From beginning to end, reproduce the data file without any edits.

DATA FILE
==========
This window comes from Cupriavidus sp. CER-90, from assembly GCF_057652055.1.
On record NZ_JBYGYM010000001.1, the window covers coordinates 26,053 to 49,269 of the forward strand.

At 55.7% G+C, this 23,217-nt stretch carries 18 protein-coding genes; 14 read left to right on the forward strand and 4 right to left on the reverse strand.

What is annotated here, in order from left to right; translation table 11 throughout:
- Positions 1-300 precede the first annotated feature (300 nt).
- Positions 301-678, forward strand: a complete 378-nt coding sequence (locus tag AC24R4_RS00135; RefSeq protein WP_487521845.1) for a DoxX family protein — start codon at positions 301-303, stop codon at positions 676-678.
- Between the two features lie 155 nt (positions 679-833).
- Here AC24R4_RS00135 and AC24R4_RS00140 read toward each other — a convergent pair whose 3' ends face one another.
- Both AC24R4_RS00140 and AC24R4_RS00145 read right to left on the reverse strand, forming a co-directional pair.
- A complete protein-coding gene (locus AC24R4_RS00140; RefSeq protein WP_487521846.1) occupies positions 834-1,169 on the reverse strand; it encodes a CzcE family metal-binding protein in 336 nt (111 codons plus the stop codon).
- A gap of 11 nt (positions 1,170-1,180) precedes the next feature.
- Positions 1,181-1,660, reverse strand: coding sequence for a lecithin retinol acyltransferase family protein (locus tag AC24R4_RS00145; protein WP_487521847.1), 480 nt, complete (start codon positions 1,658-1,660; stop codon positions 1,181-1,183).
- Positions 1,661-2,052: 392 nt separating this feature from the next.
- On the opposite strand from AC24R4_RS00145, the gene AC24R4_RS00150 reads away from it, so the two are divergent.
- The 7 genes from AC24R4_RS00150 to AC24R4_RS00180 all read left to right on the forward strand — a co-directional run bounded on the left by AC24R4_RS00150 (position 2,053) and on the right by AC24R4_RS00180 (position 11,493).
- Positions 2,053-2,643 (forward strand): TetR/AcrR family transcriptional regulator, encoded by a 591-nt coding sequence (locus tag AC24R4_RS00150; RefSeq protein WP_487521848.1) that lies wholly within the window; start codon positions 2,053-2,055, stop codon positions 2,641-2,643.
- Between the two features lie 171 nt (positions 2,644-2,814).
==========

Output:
This window comes from Cupriavidus sp. CER-90, from assembly GCF_057652055.1.
On record NZ_JBYGYM010000001.1, the window covers coordinates 26,053 to 49,269 of the forward strand.

At 55.7% G+C, this 23,217-nt stretch carries 18 protein-coding genes; 14 read left to right on the forward strand and 4 right to left on the reverse strand.

What is annotated here, in order from left to right; translation table 11 throughout:
- Positions 1-300 precede the first annotated feature (300 nt).
- Positions 301-678, forward strand: a complete 378-nt coding sequence (locus tag AC24R4_RS00135; RefSeq protein WP_487521845.1) for a DoxX family protein — start codon at positions 301-303, stop codon at positions 676-678.
- Between the two features lie 155 nt (positions 679-833).
- Here AC24R4_RS00135 and AC24R4_RS00140 read toward each other — a convergent pair whose 3' ends face one another.
- Both AC24R4_RS00140 and AC24R4_RS00145 read right to left on the reverse strand, forming a co-directional pair.
- A complete protein-coding gene (locus AC24R4_RS00140; RefSeq protein WP_487521846.1) occupies positions 834-1,169 on the reverse strand; it encodes a CzcE family metal-binding protein in 336 nt (111 codons plus the stop codon).
- A gap of 11 nt (positions 1,170-1,180) precedes the next feature.
- Positions 1,181-1,660, reverse strand: coding sequence for a lecithin retinol acyltransferase family protein (locus tag AC24R4_RS00145; protein WP_487521847.1), 480 nt, complete (start codon positions 1,658-1,660; stop codon positions 1,181-1,183).
- Positions 1,661-2,052: 392 nt separating this feature from the next.
- On the opposite strand from AC24R4_RS00145, the gene AC24R4_RS00150 reads away from it, so the two are divergent.
- The 7 genes from AC24R4_RS00150 to AC24R4_RS00180 all read left to right on the forward strand — a co-directional run bounded on the left by AC24R4_RS00150 (position 2,053) and on the right by AC24R4_RS00180 (position 11,493).
- Positions 2,053-2,643 (forward strand): TetR/AcrR family transcriptional regulator, encoded by a 591-nt coding sequence (locus tag AC24R4_RS00150; RefSeq protein WP_487521848.1) that lies wholly within the window; start codon positions 2,053-2,055, stop codon positions 2,641-2,643.
- Between the two features lie 171 nt (positions 2,644-2,814).